As a result, PTC recommends that users start new models in Onshape and then import parts from Solidworks only as needed. Or else, they advise, pay Cassini US$10,000 to bulk-migrate a thousand files at a time.

The disarray following a Solidworks import gives me two concerns. Perhaps PTC just hasn’t spent enough time solving these .sldasm conversion problems. Or more seriously, Onshape’s unique architecture makes it nearly incapable of reading complex models from competitors cleanly.

In the better news department, PTC says Onshape now has a million users in the (mostly) free education market, versus Solidworks’ five million. This is an easier market to capture, as these users tend to work with simple models made from scratch or provided in native format. Also, students’ livelihoods do not depend on interoperability.

What’s Next for Onshape
When Belmont Technologies (the original name for Onshape) began writing a next-gen MCAD program from scratch, they determined it had to run on the cloud, and so the priority was figuring out how to store, access, and share CAD data in real-time. “Let’s make sure we put in place the things no one has done before, and then we build out the CAD functionality,” explained Ilya Baran, Onshape VP of architecture.

Users, however, have the opposite priority: CAD functionality is primary; they don’t usually care how or where data is stored. Since CAD functions have taken a back seat during its development, Onshape software could be considered less mature than competitors, even after nine years. Don’t get me wrong: Onshape arrived at a beautiful data solution that’s now mimicked in the engineering software industry.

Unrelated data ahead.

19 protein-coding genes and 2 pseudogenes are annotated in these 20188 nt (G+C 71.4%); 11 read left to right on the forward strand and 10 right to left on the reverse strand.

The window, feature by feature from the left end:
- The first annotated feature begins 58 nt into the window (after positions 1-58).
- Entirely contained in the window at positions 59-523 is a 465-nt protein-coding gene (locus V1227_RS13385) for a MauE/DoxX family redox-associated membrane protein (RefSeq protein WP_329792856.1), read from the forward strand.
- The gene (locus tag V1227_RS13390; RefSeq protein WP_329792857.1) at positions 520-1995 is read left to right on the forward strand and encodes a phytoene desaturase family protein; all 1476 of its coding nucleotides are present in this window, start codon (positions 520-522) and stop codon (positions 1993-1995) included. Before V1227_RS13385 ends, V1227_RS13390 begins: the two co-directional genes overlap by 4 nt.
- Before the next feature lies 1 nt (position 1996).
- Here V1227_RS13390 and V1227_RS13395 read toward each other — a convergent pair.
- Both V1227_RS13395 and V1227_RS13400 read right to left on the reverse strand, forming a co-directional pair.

At its 2021 user conference, PTC announced and demonstrated a near real-time rendering module running inside Onshape.
(Photo credit: PTC)

That said, PTC did announce during the conference that Onshape will be gaining two must-haves in MCAD: electrical CAD design and near-realtime rendering. Both were acquired, and both still need to be integrated into Onshape. In addition, PTC is providing Onshape with its Frustum generative design and Arena PLM.

PTC apparently isn’t providing simulation to Onshape; staff showed us instead an early version of their own. We saw them placing loads on assemblies, and then running the simulation in a separate tab. When the results returned to the model, staff exploded the stress plot and drove the parts by displacement. Rendering and simulation definitely benefit from as many CPU or GPU cores the cloud can provide.

PTC is cycling fast to get Onshape up to par with an updated release every three weeks. During the conference, PTC showed off lots of tweaks, such as editing cross-hatches in section views. Once computed properties are added to Feature Studio and to bills of materials, users will be able to calculate things like area, mass and even the shipping size.

Among its new capabilities, Onshape’s Frame function will generate custom cut lists and allow them to be edited in drawings.
(Photo credit: PTC)

In the future, the Onshape’s Frames function will allow for the use of custom profiles on any edge, and combine geometry with different profiles. Users will also be able to generate custom cut lists and allow them to be edited in drawings.

Some new functions will, however, be available only to holders of more expensive licenses, such as the computed properties and a new Auditor function that checks whether change orders were implemented. This last technology came from PTC’s Windchill PLM software.

Onshape’s first user group conference proved to be a refreshing change. We got to hear about real-world problems and solutions. The conference showed us how far Onshape still needs to go to catch up with more mature MCAD programs, despite an update schedule that runs about 6x faster than its MCAD competitors. Nevertheless, Onshape remains the premier and only MCAD system that’s fully cloud-ified. |DE

Ralph Grabowski writes on the business of CAD on his WorldCAD Access blog and weekly upFront.eZine newsletter. He has authored numerous articles and books on CAD, Visio and other design software.